Mérida, July 3, 2008 (venezuelanalysis.com)-- The Venezuelan government expressed its “jubilation” Wednesday about the liberation of 15 hostages who had been held captive for years by the Armed Revolutionary Forces of Colombia (FARC). Venezuela also reiterated its call for the FARC to liberate all its hostages, and expressed hope that the liberation will lead to humanitarian accords and peace in Colombia.
“The government of the Bolivarian Republic of Venezuela joins in the jubilation over the joyous liberation of the ex-Presidential Candidate Ingrid Betancourt, 11 Colombian citizens, and three United States citizens who have suffered in their own flesh and blood the anguish of the jungle and the toughness of captivity,” said the Venezuelan Foreign Relations Ministry in an official statement.
During a ministerial meeting of the non-aligned movement that took place in Venezuela today, President Hugo Chavez also commented on the release, saying “We share the jubilation, we are jubilant and happy for the liberation of these persons and, in addition, that the liberation was done without spilling a drop of blood.”
The ministry also appealed to the FARC to “liberate the captives who they still have in their power,” and said “we wish that this event will open the path to humanitarian accord, the dismantling of war, and the extraordinary achievement of peace.”
Chavez repeated this position too, stating, “If I were a guerilla fighter, I would not kidnap anyone. This is a behavior that one cannot support. From my point of view the time of guns has passed and hopefully the time of the guns does not return and I call on the Colombian guerilla that it reflects on this.”
Venezuelan President Hugo Chávez had already discarded a military solution to the Colombia-based conflict and publicly requested that the FARC release all its hostages in January, February, and June of this year.
The ministry’s statement concluded, “The Government and the People of Venezuela yearn for reunion of Colombians, which will surely be extended through peace, the extraordinary potential of this Fatherland [that is] our sister in the dreams of our liberator,” referring to Latin American independence leader Simón Bolívar’s vision for a united South American continent.
The 15 hostages were transported Wednesday to a planned location in southeastern Colombia, turned over to the Colombian armed forces, and flown out by helicopter in an operation without bloodshed. According to the Colombian government, the maneuver was carried out by infiltrators within the guerrilla group without the knowledge of top FARC leaders or the hostages.
Ingrid Betancourt, who was kidnapped more than 6 years ago and had become the most famous FARC hostage, thanked the Colombian military for the “impeccable operation,” and said the media’s persistent efforts had helped the hostages “keep their hope alive.”
She also thanked Colombian president Álvaro Uribe and said Uribe’s re-election to a second term had been “very good for Colombia” because “it was one of the strongest blows” against the FARC.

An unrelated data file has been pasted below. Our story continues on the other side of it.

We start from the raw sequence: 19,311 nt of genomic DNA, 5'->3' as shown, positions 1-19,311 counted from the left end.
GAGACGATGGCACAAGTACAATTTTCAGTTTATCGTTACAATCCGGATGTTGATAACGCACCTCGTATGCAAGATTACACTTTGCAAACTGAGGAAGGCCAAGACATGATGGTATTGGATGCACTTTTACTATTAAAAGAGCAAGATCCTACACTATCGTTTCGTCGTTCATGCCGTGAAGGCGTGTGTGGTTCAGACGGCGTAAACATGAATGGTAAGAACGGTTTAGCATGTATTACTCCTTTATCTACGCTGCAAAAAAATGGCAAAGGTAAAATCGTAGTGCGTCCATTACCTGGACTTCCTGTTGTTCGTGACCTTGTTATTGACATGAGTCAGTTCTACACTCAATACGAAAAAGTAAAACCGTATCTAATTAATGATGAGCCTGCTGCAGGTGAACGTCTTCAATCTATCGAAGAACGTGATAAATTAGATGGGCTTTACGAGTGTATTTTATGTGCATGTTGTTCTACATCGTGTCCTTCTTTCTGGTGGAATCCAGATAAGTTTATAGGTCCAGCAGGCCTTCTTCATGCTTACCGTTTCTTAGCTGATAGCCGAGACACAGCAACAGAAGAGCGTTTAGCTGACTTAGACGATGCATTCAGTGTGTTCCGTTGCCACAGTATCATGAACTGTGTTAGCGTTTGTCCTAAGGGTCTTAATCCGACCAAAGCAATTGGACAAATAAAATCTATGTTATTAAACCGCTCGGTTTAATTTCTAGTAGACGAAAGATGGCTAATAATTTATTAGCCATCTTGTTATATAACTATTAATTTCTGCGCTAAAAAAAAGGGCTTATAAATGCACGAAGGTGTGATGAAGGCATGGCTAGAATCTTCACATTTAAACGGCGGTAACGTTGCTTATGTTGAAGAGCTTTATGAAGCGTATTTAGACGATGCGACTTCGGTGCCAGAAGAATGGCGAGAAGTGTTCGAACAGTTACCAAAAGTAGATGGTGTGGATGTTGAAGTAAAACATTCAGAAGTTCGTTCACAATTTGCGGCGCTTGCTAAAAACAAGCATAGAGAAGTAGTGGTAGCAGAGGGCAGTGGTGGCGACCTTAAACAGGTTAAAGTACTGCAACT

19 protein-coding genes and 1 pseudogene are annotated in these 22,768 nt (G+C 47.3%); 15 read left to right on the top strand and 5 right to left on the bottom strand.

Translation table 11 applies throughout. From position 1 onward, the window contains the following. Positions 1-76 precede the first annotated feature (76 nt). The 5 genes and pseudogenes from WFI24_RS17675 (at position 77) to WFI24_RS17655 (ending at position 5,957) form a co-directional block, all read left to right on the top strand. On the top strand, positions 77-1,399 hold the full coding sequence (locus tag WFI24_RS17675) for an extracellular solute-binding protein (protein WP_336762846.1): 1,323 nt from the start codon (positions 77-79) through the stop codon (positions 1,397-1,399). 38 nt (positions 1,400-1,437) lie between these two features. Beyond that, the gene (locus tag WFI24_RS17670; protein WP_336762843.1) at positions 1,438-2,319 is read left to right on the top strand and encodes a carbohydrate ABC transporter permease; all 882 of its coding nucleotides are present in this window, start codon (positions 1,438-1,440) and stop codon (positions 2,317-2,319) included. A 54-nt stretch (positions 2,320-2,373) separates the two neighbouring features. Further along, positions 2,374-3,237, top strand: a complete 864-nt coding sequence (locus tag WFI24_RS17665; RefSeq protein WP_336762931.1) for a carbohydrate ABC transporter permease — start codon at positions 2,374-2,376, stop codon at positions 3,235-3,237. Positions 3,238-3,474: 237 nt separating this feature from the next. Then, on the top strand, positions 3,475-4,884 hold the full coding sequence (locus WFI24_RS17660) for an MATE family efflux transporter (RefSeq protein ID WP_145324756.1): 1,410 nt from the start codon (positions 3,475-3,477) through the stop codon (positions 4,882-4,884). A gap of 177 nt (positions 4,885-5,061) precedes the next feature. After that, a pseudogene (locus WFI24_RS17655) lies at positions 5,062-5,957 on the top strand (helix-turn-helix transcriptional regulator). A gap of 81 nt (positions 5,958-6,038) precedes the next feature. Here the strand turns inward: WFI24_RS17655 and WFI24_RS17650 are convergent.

Betancourt also emphasized the importance of the involvement of President Chávez and Ecuadorian President Rafael Correa in the Colombian peace process.
“The first thing that we have to do is call on President Chávez and Correa so that they help us re-establish links of friendship, fraternity, and trust with President Uribe,” Betancourt told the press.
But the participation of non-Colombians shall be conditional upon “respect for Colombian democracy,” said Betancourt, who has dual French and Colombian citizenship.
“Colombians elected Álvaro Uribe, not the FARC,” said Betancourt. “Just like President Chávez and President Correa came to power by way of the democratic path, I ask all the brotherly peoples of our continent to help us so that the transformations in Colombia come about in a democratic way,” she proclaimed.
The former hostage also called on regional governments to form a “league of countries” that will struggle together for the liberation of the rest of the hostages, “with the understanding that [these nations] will help us liberate hostages, not fortify war in Colombia.”
Wednesday’s events bring the total number of FARC hostages released this year to 21. Before Wednesday, the FARC negotiated with President Chávez and Colombian Senator Piedad Córdoba to release of a total of 6 hostages in Venezuelan territory.
The FARC asserted in late February that no further unilateral liberations would occur until the Colombian government cleared the military from two municipalities and agreed to a process of peace negotiations.
Relations then turned cold March 1st, when Colombian armed forces bombarded a guerrilla camp in Ecuador, killing the FARC’s principal hostage negotiator Raúl Reyes and more than 20 others.
In the following months the conflict took center stage at several regional diplomatic meetings. The FARC’s top leader Manuel Marulanda died and another member of the chief secretariat was killed.
In June, President Chávez proposed that a broad coalition of countries work together with Colombia to guarantee that peace accords are carried out. The president declared that “guerrilla warfare is history” and once again urged the FARC to liberate all their hostages and commit to a peace process.
Last weekend, two European diplomats, Noël Sáenz from France and the Swiss Jean-Pierre Gontard, met with FARC leaders to renew dialogue about hostage releases and a humanitarian accord.
Upon announcing the success of the Uribe administration’s unilateral hostage liberation Wednesday, Colombian Defense Minister Juan Manuel Santos commented, “We decided not to attack them and we respect their lives in hope that the FARC, reciprocally, let go the rest of the captives.”